Some “Violence” Thoughts on an Easter Sunday

No violence here.

‘Tis a beautiful Easter Sunday here in SoCal. There is baseball on the boob-tube; Di is in her sunroom speaking with one of her sisters on the phone (sister is in England); we should be in NorCal with friends but Di lost a tooth early Friday morning and we had to cancel; Mist and Smoke are sleeping on the sofa beside me and I’ve had my second cup of coffee — wondering if I should fix another pot or just a K-cup — and trying to decide what to have for brunch.

I’ve read both papers; checked my email and trolled Facebook — and found some things that spawned a conscious thought or two — yeah, I know dangerous.

State-Sanctioned Violence

There were the usual Easter “He is risen” posts and cartoons and one that was a bit different: Judas, with his 30 pieces of silver saying something to the effect that without him today would be nothing but an ordinary Sunday.

This got me to thinking about what the world would be like without Easter. No Christianity? Probably, . . . without the miracle of the Resurrection Jesus becomes just another itinerant preacher wandering the Roman-occupied Middle East. Nothing to distinguish him from others unnoticed and unremarked upon and lost to human memory.

Jesus was a victim of state-sponsored political murder. Local authorities feared his influence, and the lessening of theirs, and convinced the local Roman government to kill him in the interests keeping the peace.

Death Penalty

Hmmm . . . state-sponsored murder. What would life be like if we had never had a death penalty for the commission of crimes — political or otherwise? Not “no punishment” — just no killing of criminals, and those falsely accused and convicted, by the state.

Think about it.

No crucifixion of Jesus.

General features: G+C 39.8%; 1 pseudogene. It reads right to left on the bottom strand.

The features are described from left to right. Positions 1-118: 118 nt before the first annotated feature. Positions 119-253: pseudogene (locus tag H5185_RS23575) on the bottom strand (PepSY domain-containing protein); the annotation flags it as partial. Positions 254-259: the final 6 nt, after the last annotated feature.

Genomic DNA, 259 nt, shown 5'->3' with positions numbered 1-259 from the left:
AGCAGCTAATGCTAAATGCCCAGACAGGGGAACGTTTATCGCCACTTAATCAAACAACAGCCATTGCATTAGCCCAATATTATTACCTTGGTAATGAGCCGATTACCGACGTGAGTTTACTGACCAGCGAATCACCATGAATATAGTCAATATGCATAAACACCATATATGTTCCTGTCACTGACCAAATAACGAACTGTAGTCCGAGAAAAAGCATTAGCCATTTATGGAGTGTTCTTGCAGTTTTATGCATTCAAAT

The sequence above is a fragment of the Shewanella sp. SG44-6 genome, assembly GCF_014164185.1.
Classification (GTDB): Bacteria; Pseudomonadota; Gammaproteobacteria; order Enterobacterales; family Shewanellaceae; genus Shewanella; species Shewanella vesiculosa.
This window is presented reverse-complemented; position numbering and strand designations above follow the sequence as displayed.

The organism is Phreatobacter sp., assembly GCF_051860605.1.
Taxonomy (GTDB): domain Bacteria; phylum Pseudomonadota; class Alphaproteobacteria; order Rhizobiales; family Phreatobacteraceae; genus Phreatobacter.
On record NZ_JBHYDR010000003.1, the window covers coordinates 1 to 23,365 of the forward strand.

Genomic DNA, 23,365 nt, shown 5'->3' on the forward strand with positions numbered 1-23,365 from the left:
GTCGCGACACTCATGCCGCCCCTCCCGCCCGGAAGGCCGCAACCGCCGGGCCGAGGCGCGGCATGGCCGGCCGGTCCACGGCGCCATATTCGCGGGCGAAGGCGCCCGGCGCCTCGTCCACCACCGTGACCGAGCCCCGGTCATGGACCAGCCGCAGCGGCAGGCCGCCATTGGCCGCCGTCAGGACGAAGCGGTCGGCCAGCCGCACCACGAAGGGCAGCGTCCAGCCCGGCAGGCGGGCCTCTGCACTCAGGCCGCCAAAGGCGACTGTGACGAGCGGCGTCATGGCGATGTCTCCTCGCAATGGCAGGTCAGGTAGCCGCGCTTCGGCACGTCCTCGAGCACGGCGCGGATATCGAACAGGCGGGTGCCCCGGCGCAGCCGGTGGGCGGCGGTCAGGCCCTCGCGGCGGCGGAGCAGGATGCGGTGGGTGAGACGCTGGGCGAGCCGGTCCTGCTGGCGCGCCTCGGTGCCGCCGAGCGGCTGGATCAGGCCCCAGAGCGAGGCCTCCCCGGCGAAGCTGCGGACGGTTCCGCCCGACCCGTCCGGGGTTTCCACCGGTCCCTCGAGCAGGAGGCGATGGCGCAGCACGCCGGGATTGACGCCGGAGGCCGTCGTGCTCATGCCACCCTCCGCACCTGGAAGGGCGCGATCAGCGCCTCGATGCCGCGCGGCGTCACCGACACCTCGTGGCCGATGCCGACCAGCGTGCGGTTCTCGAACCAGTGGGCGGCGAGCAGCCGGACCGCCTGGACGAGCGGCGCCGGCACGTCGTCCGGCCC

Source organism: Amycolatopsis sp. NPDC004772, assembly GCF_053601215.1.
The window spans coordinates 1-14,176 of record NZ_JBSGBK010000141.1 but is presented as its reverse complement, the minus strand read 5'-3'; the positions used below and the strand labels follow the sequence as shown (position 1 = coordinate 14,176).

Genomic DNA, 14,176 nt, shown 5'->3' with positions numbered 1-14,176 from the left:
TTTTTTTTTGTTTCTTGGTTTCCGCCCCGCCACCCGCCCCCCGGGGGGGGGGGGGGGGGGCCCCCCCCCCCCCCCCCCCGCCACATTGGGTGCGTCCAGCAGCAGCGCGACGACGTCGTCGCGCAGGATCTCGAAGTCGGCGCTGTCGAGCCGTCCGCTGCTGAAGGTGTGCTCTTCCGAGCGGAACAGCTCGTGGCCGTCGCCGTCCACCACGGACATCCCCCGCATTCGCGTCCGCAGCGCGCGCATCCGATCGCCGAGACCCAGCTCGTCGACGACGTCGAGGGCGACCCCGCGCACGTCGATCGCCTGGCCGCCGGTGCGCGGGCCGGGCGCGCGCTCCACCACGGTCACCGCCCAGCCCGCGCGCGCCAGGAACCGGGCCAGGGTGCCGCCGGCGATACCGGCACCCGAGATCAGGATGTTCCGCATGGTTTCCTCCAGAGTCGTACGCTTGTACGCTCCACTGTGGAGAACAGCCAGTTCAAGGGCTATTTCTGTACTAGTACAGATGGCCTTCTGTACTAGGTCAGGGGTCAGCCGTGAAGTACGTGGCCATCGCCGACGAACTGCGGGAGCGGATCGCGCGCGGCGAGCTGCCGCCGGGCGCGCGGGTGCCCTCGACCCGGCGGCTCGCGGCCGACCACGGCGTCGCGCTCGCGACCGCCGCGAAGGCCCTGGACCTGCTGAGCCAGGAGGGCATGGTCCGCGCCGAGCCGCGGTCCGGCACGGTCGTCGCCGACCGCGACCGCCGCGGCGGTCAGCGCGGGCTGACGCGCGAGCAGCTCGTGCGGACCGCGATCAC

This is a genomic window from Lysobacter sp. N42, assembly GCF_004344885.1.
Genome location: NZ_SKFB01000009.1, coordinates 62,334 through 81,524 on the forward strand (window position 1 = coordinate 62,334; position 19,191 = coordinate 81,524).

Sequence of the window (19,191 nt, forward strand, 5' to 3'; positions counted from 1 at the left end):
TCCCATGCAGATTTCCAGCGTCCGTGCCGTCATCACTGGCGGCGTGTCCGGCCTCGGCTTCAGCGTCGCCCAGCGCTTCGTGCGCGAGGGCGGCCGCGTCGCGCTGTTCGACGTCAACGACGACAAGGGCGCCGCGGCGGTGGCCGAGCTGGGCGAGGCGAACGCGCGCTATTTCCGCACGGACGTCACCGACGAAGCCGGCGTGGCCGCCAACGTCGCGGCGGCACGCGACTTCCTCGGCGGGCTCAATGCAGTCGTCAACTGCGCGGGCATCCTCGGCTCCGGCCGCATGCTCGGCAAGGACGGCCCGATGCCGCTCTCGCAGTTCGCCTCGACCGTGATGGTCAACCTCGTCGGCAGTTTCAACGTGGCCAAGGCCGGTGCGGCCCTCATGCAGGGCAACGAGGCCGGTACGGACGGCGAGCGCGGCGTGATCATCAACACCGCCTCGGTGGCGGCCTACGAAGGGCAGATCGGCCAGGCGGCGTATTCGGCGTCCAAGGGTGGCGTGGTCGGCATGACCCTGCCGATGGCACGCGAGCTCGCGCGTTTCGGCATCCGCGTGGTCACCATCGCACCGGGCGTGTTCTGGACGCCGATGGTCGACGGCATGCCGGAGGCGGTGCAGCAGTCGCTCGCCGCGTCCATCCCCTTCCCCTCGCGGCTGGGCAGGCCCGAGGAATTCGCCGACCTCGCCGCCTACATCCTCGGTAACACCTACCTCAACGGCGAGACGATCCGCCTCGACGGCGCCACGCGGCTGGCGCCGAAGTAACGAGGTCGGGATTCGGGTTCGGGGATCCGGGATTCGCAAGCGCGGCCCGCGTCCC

Nor the drawing and quartering of William Wallace.

No beheading of Olympe de Gouges.

Nor the hanging of Eva Dugan.

No electrocution of William Kemmler.

Nor the gassing of Burton Abbott.

Yes, I know the arguments for the execution of those who murder others, either singly or in larger numbers; I’ve used and believed in them myself.

Could I, as an individual, put a bullet into the back of the head of a murderer? Throw the switch to his electric-chair? Open the trapdoor to hang him? Open the feed of the IV tube containing the drug to stop his (or her) heart? No, I do not believe that I could.

Could you? Would you if you could?

Could you hire someone else to do it? If we allow our criminal justice system to continue executing those convicted of murder, we are indeed hiring the executioner, if only through our votes and the taxes we pay.

Perhaps, just perhaps, state sanctioned violence in the name of justice is not the answer.

Our penchant for violence

On a related note, I wonder where we learn that violence is the answer to our problems.

Where do we first encounter violence by authority to enforce laws, rules, norms?

In adult life? Does your boss beat you when you make an error or lose a customer?

In school? Does your teacher/counselor/vice-principal swat/spank/cane you when you make a mistake or talk back to them?

As a child, did your mother slap you or take a hairbrush to your bottom; did your father spank you or take a belt to your bottom?

Did this teach you respect, as so many Internet memes would have it? Or did it teach you fear? Or did it teach you to sneak around to get away with whatever it was you wanted to get away with?

I’ll bet the real answer is not the answer we rationalize as adults in the here and now.

What did it teach you?

What does it teach someone who is two or three or five or ten years old when an adult in authority slaps/spanks/paddles them, no matter what the child’s offense?

It teaches the child that the answer is violence.

Companionship, not violence.